Functional-ish Ruby

In a recent Apprentice Blog of the Week, Alex Hill detailed one way that we can apply common Ruby patterns to our Clojure code. I’ve noticed a similar effect while making the opposite transition, too. Having spent a few months writing mostly Clojure and then transitioning back into writing mostly Ruby, it was interesting to see the way my experience with common patterns in Clojure influenced the way I approached writing Ruby.

Specifically, a couple of patterns I really enjoy using in Clojure are with and when macros. Usually, a macro starting with with- means that something is happening around the code you pass to it, and a macro starting with when- means that your code will be executed if a certain condition is met. For instance, we could write a macro called with-timing that times our code by setting a start time, evaluating the code, then logging the difference between the start and end times before returning our return value.

(defmacro with-timing [body]
  `(let [start# (now)
         ret# ~body]
     (logger/log (- (now) start#))
     ret#))

(defn timed-operation [x]
  (with-timing
    (calculate-some-things x)))

We might also write a macro called when-valid, which takes a record that we created from some user input, and then only evaluates our code if the record is valid, otherwise using the generic handler for invalid records.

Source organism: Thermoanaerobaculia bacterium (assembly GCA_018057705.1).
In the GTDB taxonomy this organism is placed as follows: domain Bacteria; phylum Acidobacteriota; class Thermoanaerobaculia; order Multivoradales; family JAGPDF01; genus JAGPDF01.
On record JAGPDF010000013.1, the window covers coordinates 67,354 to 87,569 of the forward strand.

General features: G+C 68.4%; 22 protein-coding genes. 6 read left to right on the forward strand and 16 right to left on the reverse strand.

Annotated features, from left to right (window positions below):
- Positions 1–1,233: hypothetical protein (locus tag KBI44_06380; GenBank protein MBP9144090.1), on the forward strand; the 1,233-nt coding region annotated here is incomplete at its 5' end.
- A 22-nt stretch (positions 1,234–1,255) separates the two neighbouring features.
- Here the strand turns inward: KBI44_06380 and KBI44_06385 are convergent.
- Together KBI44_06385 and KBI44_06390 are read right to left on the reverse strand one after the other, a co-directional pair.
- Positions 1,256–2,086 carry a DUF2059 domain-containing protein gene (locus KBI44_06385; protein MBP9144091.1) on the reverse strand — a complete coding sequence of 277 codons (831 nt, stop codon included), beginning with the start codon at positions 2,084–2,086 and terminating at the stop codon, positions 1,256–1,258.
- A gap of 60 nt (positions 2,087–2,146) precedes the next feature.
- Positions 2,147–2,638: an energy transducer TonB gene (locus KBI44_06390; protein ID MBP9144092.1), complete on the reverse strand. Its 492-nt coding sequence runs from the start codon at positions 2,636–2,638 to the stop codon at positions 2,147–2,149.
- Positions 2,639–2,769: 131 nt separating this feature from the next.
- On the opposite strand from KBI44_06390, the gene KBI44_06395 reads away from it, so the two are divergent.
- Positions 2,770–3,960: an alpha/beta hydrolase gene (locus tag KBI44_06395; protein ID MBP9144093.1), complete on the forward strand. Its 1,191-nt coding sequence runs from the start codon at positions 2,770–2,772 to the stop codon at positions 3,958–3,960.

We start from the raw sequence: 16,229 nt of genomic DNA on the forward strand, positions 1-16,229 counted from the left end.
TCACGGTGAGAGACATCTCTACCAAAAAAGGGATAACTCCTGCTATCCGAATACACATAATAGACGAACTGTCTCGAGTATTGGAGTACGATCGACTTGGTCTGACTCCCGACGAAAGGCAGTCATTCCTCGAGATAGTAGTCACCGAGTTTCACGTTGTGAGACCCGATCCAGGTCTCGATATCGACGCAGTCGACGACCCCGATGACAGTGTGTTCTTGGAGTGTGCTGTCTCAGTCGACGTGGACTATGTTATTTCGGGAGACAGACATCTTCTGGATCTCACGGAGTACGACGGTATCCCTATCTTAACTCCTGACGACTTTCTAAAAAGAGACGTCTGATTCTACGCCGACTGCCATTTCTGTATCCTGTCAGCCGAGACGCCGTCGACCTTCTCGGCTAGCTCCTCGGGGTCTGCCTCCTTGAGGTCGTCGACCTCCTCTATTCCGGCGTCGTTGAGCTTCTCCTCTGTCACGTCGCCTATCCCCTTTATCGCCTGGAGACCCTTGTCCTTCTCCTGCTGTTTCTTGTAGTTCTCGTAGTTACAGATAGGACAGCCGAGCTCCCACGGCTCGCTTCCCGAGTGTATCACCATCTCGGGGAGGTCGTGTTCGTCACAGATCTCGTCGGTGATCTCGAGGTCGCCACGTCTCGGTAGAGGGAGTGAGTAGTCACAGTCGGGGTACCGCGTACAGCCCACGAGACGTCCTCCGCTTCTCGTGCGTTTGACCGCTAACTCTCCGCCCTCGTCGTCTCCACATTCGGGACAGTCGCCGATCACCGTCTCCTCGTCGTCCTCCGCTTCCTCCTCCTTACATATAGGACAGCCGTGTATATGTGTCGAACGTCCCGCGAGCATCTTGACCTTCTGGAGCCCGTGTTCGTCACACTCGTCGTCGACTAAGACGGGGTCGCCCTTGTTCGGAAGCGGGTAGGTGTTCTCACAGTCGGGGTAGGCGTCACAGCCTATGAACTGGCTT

(defmacro when-valid [record & body]
  `(if (valid? ~record)
     (render-invalid ~record)
     ~@body))

(defn response-for [thing]
  (when-valid thing
    (render-created thing)))

We can implement our timing macro similarly in Ruby, by simply writing a method that takes a block to be called and timed.

def with_timing(&block)
  start_time = Time.now
  return_value = block.call
  log(Time.now - start_time)
  return_value
end

def timed_operation(x)
  with_timing do
    calculate_some_stuff(x)
  end
end

We can also reduce the duplication of a common Rails controller pattern by writing something similar to our when-valid macro in Ruby.

def when_valid(record, &block)
  if record.valid?
    block.call(record)
  else
    flash[:error] = record.errors.messages
    render :new
  end
end

def create
  when_valid(Thing.create(thing_params)) do |thing|
    redirect_to thing
  end
end

Here’s another useful when method for handling HTTP responses in Ruby that Myles Megyesi shared with me.

def when_status(response, responders)
  if responder = responders[response[:status]]
    responder.call(response)
  else
    handle_generically(response)
  end
end

def get_all_the_things
  when_status get("/things"), {
    200 => lambda do |response|
      load_things(response[:body])
    end,
    404 => lambda do
      "Whoops"
    end
  }
end

After transitioning back to writing Ruby after Clojure, I found myself naturally thinking of ways to use blocks and lambdas, among other functional-ish idioms, much more than before writing Clojure—and usually with positive results. It’s interesting to see how learning new languages expands the way you write the languages you already know. Perhaps there are patterns from certain languages you know just waiting to be applied somewhere else.

Kevin Buchanan, Software Craftsman

Kevin Buchanan is biking around Chicago looking for donuts on his way to write code

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